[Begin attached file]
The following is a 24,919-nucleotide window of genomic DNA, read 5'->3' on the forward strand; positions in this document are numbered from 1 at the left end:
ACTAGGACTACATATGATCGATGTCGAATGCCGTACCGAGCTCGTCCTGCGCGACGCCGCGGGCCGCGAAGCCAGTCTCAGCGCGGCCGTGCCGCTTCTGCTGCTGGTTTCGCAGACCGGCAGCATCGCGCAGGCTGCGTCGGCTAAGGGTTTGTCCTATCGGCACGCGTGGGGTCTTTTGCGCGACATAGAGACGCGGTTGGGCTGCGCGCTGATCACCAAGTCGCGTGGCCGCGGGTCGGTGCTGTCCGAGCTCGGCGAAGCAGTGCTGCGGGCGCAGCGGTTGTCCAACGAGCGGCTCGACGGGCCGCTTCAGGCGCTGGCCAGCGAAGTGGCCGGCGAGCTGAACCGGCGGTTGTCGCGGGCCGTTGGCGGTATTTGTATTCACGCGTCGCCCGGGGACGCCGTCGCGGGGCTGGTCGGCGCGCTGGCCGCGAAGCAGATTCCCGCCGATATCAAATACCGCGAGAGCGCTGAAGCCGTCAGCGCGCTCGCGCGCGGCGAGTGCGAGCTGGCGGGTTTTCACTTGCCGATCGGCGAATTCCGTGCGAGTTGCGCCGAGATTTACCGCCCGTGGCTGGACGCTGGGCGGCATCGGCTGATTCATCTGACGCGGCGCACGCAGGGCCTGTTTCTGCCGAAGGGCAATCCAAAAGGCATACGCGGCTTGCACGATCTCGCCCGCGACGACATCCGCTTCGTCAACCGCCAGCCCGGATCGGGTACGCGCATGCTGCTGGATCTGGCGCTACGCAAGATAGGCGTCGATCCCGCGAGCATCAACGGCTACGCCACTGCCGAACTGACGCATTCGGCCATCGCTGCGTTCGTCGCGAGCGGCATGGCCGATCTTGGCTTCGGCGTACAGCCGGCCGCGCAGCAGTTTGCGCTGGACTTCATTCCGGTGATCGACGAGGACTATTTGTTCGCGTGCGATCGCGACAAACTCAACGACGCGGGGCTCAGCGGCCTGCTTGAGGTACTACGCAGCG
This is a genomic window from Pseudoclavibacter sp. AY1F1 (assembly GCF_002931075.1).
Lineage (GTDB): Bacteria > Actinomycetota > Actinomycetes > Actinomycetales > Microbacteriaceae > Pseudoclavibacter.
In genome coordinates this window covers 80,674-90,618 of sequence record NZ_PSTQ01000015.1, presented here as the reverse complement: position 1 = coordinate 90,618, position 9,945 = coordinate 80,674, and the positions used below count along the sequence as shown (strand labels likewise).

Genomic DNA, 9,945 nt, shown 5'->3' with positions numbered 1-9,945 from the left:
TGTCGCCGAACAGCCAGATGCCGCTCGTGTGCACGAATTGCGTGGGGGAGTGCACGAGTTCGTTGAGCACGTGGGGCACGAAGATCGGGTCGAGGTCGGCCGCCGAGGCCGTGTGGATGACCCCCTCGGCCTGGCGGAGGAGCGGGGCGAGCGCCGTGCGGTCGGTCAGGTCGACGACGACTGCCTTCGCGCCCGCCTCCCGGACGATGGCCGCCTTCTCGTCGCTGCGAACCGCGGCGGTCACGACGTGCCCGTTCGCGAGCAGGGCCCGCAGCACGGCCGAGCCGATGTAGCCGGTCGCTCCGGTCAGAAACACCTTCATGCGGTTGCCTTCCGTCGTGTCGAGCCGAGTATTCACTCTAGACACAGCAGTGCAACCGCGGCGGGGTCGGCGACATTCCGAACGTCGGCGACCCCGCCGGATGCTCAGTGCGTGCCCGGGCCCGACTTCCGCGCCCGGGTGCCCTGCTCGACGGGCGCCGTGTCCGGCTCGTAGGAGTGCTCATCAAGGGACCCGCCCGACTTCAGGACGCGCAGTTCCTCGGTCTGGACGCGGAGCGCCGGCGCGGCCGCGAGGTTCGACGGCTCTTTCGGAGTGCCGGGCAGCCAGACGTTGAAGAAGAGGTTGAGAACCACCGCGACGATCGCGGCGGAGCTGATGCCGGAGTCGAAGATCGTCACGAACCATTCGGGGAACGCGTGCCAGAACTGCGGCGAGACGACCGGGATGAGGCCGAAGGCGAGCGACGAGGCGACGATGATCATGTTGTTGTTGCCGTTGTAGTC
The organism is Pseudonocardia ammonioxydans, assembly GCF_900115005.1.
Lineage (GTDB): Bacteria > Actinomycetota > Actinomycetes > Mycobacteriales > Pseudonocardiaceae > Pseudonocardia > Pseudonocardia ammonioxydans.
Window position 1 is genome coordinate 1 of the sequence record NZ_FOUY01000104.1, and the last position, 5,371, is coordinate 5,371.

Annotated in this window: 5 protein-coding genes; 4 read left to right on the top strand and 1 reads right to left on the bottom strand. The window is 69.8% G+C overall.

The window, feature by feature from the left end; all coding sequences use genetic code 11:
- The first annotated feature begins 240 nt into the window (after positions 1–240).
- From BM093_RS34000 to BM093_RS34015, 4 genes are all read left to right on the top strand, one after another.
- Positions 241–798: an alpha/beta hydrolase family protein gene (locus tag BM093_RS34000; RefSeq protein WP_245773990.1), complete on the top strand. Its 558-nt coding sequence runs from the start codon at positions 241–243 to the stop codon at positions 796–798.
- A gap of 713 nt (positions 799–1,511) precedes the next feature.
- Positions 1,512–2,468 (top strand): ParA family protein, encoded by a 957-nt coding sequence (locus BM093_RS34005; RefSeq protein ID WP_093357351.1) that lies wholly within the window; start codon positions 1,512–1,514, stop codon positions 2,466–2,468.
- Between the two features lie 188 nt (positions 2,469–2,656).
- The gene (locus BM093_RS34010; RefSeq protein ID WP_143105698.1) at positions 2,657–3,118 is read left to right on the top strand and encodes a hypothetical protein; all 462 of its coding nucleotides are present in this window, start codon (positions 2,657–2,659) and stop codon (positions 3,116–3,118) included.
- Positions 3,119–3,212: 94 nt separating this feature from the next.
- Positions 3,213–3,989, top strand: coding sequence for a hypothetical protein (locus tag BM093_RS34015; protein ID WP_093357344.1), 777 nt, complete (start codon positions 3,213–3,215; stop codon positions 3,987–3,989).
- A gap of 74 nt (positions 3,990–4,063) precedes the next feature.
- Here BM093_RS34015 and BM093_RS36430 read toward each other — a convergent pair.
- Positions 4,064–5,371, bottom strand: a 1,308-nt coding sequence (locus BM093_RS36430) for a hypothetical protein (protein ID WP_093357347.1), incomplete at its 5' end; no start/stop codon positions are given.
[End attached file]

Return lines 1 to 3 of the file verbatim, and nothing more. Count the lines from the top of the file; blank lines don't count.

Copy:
The following is a 24,919-nucleotide window of genomic DNA, read 5'->3' on the forward strand; positions in this document are numbered from 1 at the left end:
ACTAGGACTACATATGATCGATGTCGAATGCCGTACCGAGCTCGTCCTGCGCGACGCCGCGGGCCGCGAAGCCAGTCTCAGCGCGGCCGTGCCGCTTCTGCTGCTGGTTTCGCAGACCGGCAGCATCGCGCAGGCTGCGTCGGCTAAGGGTTTGTCCTATCGGCACGCGTGGGGTCTTTTGCGCGACATAGAGACGCGGTTGGGCTGCGCGCTGATCACCAAGTCGCGTGGCCGCGGGTCGGTGCTGTCCGAGCTCGGCGAAGCAGTGCTGCGGGCGCAGCGGTTGTCCAACGAGCGGCTCGACGGGCCGCTTCAGGCGCTGGCCAGCGAAGTGGCCGGCGAGCTGAACCGGCGGTTGTCGCGGGCCGTTGGCGGTATTTGTATTCACGCGTCGCCCGGGGACGCCGTCGCGGGGCTGGTCGGCGCGCTGGCCGCGAAGCAGATTCCCGCCGATATCAAATACCGCGAGAGCGCTGAAGCCGTCAGCGCGCTCGCGCGCGGCGAGTGCGAGCTGGCGGGTTTTCACTTGCCGATCGGCGAATTCCGTGCGAGTTGCGCCGAGATTTACCGCCCGTGGCTGGACGCTGGGCGGCATCGGCTGATTCATCTGACGCGGCGCACGCAGGGCCTGTTTCTGCCGAAGGGCAATCCAAAAGGCATACGCGGCTTGCACGATCTCGCCCGCGACGACATCCGCTTCGTCAACCGCCAGCCCGGATCGGGTACGCGCATGCTGCTGGATCTGGCGCTACGCAAGATAGGCGTCGATCCCGCGAGCATCAACGGCTACGCCACTGCCGAACTGACGCATTCGGCCATCGCTGCGTTCGTCGCGAGCGGCATGGCCGATCTTGGCTTCGGCGTACAGCCGGCCGCGCAGCAGTTTGCGCTGGACTTCATTCCGGTGATCGACGAGGACTATTTGTTCGCGTGCGATCGCGACAAACTCAACGACGCGGGGCTCAGCGGCCTGCTTGAGGTACTACGCAGCG
This is a genomic window from Pseudoclavibacter sp. AY1F1 (assembly GCF_002931075.1).